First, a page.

Veterans Honored at Kent State University Veterans Commemoration Event

With military flanking the Kiva building entryway and flags lining the Risman Plaza lawn, the community gathered in the Kiva auditorium for Kent State University’s annual Veteran’s Day Commemoration on Nov. 8, 2018.

The event, which began at 11:11 a.m. in honor of Veteran’s Day month and date, featured Kent State’s ROTC members with the presentation of the colors, and Momentum student acapella group singing the national anthem as the audience stood at attention.

Renee Romine, director for training and organizational development, introduced the event. Ms. Romine is a veteran herself, previously serving in the U.S. Army.

Kent State President Beverly J. Warren speaks during the university’s annual Veterans Day observance in the Kent Student Center Kiva.Lamar R. Hylton, Ph.D., dean of students, introduced President Beverly J. Warren, saying she is small in stature but mighty in her efforts to welcome veterans to Kent State. This was President Warren’s last veteran’s day celebration with the university since she will retire on July 1, 2019.

President Warren spoke about “all who have served, are currently serving and those that will serve.”

President Warren referenced the ROTC students in the room with a stamp of approval, saying “our country is in good hands.”

“When we welcome all, we are all better for it,” said President Warren. “It is one of the most special events of which I have the privilege to attend as a part of this community.”

“It always touches me in ways that I can’t even define, but I think part of it is the presentation of the colors in such an inspiring and sacred ceremony,” said President Warren. “It is one that simply fills me with pride and gratitude for all the men and women of our armed forces, and what they have and continue to do to sacrifice in serving others.”

“We come to honor that highest form of service, that service where one is willing to make the ultimate sacrifice to protect our country and our way of life. I am struck by that evidence of a community that has individuals willing to shed their blood and sacrifice their life, for those of us who can benefit from living in this country, and may we all think about our service and our commitment as we go forward.”

President Warren thanked the current and former ROTC students of the university for their services.

“Today, we continue to recognize you for that service that means so much, and it means so much as you go on to be citizens of this world and great exemplars of Kent State University,” she said.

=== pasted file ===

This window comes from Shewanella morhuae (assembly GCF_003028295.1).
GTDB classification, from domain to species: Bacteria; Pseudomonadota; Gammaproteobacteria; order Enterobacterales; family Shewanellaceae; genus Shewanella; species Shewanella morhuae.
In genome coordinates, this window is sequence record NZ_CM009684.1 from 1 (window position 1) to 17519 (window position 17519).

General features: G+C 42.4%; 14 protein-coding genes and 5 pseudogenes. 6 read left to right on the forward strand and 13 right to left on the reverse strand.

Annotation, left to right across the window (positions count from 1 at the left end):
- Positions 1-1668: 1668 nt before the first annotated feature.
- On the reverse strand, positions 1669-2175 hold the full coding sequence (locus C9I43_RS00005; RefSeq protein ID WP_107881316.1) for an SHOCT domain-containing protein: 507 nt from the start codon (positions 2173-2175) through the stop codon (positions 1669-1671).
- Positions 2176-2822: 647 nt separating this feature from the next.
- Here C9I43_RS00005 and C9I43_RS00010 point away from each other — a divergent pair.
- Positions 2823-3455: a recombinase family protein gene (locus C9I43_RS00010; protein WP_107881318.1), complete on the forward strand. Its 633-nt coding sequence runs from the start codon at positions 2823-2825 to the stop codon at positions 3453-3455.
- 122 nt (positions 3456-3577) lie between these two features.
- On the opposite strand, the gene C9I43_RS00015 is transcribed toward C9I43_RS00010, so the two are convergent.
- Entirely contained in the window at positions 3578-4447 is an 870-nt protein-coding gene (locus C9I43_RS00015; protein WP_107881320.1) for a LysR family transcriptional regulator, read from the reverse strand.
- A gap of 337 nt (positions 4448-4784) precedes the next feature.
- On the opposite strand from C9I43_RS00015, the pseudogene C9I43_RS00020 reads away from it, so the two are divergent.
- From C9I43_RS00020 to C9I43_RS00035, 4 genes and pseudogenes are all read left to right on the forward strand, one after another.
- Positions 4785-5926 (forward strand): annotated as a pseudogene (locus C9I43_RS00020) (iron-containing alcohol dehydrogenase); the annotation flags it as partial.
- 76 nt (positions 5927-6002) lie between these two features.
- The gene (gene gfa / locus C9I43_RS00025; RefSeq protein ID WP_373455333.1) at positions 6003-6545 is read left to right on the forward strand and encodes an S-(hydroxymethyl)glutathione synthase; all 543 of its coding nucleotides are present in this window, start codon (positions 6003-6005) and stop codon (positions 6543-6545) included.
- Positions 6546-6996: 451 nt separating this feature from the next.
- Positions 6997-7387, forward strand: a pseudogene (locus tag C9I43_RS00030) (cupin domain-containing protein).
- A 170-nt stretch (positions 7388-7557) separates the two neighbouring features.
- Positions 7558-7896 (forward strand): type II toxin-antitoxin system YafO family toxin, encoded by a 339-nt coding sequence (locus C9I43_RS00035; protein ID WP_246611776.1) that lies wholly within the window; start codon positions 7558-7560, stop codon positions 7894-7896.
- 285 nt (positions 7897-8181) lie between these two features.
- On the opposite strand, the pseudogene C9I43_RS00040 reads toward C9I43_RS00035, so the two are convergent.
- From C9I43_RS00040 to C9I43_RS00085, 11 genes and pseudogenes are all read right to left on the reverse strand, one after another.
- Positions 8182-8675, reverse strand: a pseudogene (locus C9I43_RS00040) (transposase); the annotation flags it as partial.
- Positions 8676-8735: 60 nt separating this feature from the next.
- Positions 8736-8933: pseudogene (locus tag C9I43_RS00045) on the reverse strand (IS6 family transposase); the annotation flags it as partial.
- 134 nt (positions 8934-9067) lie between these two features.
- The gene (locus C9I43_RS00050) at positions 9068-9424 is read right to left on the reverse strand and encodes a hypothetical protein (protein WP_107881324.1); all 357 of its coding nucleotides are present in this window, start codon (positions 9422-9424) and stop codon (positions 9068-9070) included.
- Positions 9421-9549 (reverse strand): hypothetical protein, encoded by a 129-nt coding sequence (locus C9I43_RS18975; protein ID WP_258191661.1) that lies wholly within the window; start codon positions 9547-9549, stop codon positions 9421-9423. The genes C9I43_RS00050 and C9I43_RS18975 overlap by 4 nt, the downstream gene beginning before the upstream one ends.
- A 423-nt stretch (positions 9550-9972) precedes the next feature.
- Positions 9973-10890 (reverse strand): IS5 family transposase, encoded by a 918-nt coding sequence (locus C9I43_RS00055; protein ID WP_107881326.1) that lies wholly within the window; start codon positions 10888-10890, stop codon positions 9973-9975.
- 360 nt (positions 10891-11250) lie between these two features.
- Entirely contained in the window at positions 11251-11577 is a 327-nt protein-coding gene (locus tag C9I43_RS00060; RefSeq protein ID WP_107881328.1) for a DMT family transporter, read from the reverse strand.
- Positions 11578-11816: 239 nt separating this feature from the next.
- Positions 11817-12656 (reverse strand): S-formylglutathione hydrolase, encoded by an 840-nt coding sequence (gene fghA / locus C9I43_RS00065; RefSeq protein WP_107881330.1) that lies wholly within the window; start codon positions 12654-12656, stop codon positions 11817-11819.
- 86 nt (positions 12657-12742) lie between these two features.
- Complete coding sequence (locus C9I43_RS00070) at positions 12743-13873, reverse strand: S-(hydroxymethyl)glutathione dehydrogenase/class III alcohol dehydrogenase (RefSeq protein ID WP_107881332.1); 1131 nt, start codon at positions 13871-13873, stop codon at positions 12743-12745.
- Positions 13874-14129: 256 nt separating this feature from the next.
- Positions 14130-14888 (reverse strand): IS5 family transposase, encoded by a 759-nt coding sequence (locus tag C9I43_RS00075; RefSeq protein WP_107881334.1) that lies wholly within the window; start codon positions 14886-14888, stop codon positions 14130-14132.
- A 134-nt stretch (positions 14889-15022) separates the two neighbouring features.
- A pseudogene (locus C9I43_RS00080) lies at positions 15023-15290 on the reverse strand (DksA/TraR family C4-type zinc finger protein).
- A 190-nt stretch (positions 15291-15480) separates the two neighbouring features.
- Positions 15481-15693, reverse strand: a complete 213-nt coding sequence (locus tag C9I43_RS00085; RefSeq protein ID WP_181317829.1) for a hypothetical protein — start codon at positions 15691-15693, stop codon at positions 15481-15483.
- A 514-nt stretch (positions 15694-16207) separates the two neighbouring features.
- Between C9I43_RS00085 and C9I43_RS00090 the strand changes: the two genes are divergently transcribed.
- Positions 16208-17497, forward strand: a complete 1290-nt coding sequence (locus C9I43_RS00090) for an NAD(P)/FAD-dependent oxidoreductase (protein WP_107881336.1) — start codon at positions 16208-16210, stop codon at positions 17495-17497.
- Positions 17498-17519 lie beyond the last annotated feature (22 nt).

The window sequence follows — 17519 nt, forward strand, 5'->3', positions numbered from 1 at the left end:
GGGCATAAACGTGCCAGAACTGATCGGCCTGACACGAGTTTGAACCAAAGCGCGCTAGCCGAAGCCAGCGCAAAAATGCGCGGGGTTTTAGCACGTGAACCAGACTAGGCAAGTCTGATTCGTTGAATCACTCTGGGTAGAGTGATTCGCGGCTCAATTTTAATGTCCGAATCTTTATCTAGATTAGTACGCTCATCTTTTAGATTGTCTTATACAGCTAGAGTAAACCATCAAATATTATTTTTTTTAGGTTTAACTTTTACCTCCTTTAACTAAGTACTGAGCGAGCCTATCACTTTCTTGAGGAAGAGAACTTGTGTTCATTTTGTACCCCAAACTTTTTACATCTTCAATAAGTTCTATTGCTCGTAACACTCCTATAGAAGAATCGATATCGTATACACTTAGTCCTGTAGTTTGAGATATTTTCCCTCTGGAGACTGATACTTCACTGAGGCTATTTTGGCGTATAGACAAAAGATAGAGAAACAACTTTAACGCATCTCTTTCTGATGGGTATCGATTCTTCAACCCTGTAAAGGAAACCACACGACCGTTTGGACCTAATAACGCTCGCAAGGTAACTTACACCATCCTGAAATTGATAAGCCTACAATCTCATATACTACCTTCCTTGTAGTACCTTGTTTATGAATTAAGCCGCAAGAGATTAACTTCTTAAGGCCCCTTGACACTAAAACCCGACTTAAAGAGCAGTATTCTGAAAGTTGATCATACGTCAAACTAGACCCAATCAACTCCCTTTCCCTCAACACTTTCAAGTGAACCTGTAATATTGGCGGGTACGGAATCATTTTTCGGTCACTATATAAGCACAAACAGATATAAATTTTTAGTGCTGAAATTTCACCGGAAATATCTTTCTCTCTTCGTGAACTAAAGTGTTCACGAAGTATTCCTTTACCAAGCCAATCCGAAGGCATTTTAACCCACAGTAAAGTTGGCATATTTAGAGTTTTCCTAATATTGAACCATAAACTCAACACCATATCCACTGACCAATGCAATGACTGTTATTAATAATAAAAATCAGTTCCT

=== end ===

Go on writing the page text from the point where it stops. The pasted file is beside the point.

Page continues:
Kent State employs more than 200 veterans and about 800 veterans and service members span across the university’s eight campuses.

“Kent State has been named a military friendly school for nine consecutive years,” President Warren continued. “We look to what we can do to continue to welcome those who have served with open arms and grateful hearts.”

Guest speaker Maj. Russell Galeti Jr., a Kent State 2005 graduate who has served more than 20 years in the Ohio Army National Guard, speaks during the annual Veterans Day observance in the Kent Student Center Kiva.President Warren introduced Maj. Russell P. Galeti Jr., ’05, a decorated combat veteran and Kent State alumnus who has over 20 years of service in the Ohio Army National Guard and currently serves as the Operations Officer for the 2nd Squadron, 107th Cavalry.

“He is truly an inspiring example of what it means to serve in our armed forces, and as a member of the Kent State class of 2005. And currently as a member of our national alumni board,” said President Warren.

Maj. Galeti spoke about the welcoming home of our veterans and alumni.

“This ceremony is proof, that the Kent State University community recognizes and appreciates our service,” said Maj. Galeti. “For those of us who serve, today’s ceremony connects us across generations.”

Maj. Galeti said he feels indebted because of the appreciation he has received from his country.

 “It will take me a lifetime of military, civic and community service to possibly live up to the high degree of trust, confidence and esteem that the American people and the people of Ohio confer upon us who have worn the uniform,” said Maj. Galeti.

Maj. Galeti outlined three promises a community should observe when welcoming home veterans for their service – an assurance of belonging, an invitation to dialogue not monologue, and a prelude to reintegration.

“Welcome home should not just be a platitude,” said Maj. Galeti.

“At our heart, we are not a nation of warriors,” says Maj. Galeti. “We are a nation of citizens in a policy, free men and women raised in a democratic republic.”

Maj. Galeti received support from the university upon his return home. From the financial aid of ROTC to his Dunbar Hall classmates, he is grateful for the university’s welcome home. “Today, I am immeasurably both a better officer and a better citizen for the lessons I learned and the friends I have made here at Kent State University,” says Maj. Galeti.

For more information about Kent State University’s ROTC programs, go to:

For more information about the Veterans Day Commemoration go to:

POSTED: Thursday, November 15, 2018 10:51 AM
Updated: Friday, December 9, 2022 05:40 AM
Audra Gormley